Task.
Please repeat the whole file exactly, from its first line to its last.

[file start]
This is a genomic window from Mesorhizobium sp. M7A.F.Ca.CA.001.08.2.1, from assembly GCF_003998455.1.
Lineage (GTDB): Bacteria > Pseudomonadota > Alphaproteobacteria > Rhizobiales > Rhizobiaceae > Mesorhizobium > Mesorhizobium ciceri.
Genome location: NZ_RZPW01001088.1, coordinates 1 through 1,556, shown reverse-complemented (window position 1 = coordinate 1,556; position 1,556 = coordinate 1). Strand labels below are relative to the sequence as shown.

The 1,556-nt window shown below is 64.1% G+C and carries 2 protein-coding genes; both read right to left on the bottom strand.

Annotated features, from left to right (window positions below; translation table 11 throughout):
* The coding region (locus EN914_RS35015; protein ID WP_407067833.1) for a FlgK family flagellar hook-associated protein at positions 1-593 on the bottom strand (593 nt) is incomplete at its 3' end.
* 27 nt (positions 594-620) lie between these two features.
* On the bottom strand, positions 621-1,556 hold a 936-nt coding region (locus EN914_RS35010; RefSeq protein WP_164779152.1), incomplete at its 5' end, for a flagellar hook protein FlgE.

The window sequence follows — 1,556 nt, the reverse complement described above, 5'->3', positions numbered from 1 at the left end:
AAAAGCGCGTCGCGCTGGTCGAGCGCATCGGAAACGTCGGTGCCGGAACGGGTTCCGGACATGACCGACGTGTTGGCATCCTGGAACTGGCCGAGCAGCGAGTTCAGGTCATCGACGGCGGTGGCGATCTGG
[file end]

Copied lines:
This is a genomic window from Mesorhizobium sp. M7A.F.Ca.CA.001.08.2.1, from assembly GCF_003998455.1.
Lineage (GTDB): Bacteria > Pseudomonadota > Alphaproteobacteria > Rhizobiales > Rhizobiaceae > Mesorhizobium > Mesorhizobium ciceri.
Genome location: NZ_RZPW01001088.1, coordinates 1 through 1,556, shown reverse-complemented (window position 1 = coordinate 1,556; position 1,556 = coordinate 1). Strand labels below are relative to the sequence as shown.

The 1,556-nt window shown below is 64.1% G+C and carries 2 protein-coding genes; both read right to left on the bottom strand.

Annotated features, from left to right (window positions below; translation table 11 throughout):
* The coding region (locus EN914_RS35015; protein ID WP_407067833.1) for a FlgK family flagellar hook-associated protein at positions 1-593 on the bottom strand (593 nt) is incomplete at its 3' end.
* 27 nt (positions 594-620) lie between these two features.
* On the bottom strand, positions 621-1,556 hold a 936-nt coding region (locus EN914_RS35010; RefSeq protein WP_164779152.1), incomplete at its 5' end, for a flagellar hook protein FlgE.

The window sequence follows — 1,556 nt, the reverse complement described above, 5'->3', positions numbered from 1 at the left end:
AAAAGCGCGTCGCGCTGGTCGAGCGCATCGGAAACGTCGGTGCCGGAACGGGTTCCGGACATGACCGACGTGTTGGCATCCTGGAACTGGCCGAGCAGCGAGTTCAGGTCATCGACGGCGGTGGCGATCTGG